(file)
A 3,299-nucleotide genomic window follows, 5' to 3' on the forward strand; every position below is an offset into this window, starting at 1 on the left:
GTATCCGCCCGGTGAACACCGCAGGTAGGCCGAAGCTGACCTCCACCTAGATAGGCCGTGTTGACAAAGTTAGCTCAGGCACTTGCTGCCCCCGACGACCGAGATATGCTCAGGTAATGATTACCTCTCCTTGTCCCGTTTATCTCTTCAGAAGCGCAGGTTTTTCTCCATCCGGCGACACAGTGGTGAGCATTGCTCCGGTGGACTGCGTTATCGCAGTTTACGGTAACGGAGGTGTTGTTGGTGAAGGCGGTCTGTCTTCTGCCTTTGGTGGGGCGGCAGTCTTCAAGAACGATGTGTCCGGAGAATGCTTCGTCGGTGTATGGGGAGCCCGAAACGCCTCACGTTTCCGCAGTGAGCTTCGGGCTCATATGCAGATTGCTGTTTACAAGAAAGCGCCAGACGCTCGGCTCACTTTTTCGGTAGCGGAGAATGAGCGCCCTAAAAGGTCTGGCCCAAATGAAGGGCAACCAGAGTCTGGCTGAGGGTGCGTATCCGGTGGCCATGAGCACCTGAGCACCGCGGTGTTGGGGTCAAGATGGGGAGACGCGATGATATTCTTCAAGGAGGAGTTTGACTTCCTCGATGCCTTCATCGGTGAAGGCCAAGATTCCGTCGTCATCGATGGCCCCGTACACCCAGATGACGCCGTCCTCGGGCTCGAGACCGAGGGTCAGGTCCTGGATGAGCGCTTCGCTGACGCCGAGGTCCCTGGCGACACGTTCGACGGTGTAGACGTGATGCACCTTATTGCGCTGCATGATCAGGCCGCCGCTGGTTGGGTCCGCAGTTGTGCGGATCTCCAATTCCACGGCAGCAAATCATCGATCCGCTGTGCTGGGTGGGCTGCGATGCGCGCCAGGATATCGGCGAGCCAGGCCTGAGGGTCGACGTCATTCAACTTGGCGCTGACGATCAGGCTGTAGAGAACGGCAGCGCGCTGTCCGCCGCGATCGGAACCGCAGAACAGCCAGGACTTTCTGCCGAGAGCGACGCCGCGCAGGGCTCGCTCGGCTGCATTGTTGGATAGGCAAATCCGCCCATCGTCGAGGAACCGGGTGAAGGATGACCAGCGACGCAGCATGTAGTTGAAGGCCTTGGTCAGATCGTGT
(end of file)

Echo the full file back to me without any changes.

A 3,299-nucleotide genomic window follows, 5' to 3' on the forward strand; every position below is an offset into this window, starting at 1 on the left:
GTATCCGCCCGGTGAACACCGCAGGTAGGCCGAAGCTGACCTCCACCTAGATAGGCCGTGTTGACAAAGTTAGCTCAGGCACTTGCTGCCCCCGACGACCGAGATATGCTCAGGTAATGATTACCTCTCCTTGTCCCGTTTATCTCTTCAGAAGCGCAGGTTTTTCTCCATCCGGCGACACAGTGGTGAGCATTGCTCCGGTGGACTGCGTTATCGCAGTTTACGGTAACGGAGGTGTTGTTGGTGAAGGCGGTCTGTCTTCTGCCTTTGGTGGGGCGGCAGTCTTCAAGAACGATGTGTCCGGAGAATGCTTCGTCGGTGTATGGGGAGCCCGAAACGCCTCACGTTTCCGCAGTGAGCTTCGGGCTCATATGCAGATTGCTGTTTACAAGAAAGCGCCAGACGCTCGGCTCACTTTTTCGGTAGCGGAGAATGAGCGCCCTAAAAGGTCTGGCCCAAATGAAGGGCAACCAGAGTCTGGCTGAGGGTGCGTATCCGGTGGCCATGAGCACCTGAGCACCGCGGTGTTGGGGTCAAGATGGGGAGACGCGATGATATTCTTCAAGGAGGAGTTTGACTTCCTCGATGCCTTCATCGGTGAAGGCCAAGATTCCGTCGTCATCGATGGCCCCGTACACCCAGATGACGCCGTCCTCGGGCTCGAGACCGAGGGTCAGGTCCTGGATGAGCGCTTCGCTGACGCCGAGGTCCCTGGCGACACGTTCGACGGTGTAGACGTGATGCACCTTATTGCGCTGCATGATCAGGCCGCCGCTGGTTGGGTCCGCAGTTGTGCGGATCTCCAATTCCACGGCAGCAAATCATCGATCCGCTGTGCTGGGTGGGCTGCGATGCGCGCCAGGATATCGGCGAGCCAGGCCTGAGGGTCGACGTCATTCAACTTGGCGCTGACGATCAGGCTGTAGAGAACGGCAGCGCGCTGTCCGCCGCGATCGGAACCGCAGAACAGCCAGGACTTTCTGCCGAGAGCGACGCCGCGCAGGGCTCGCTCGGCTGCATTGTTGGATAGGCAAATCCGCCCATCGTCGAGGAACCGGGTGAAGGATGACCAGCGACGCAGCATGTAGTTGAAGGCCTTGGTCAGATCGTGT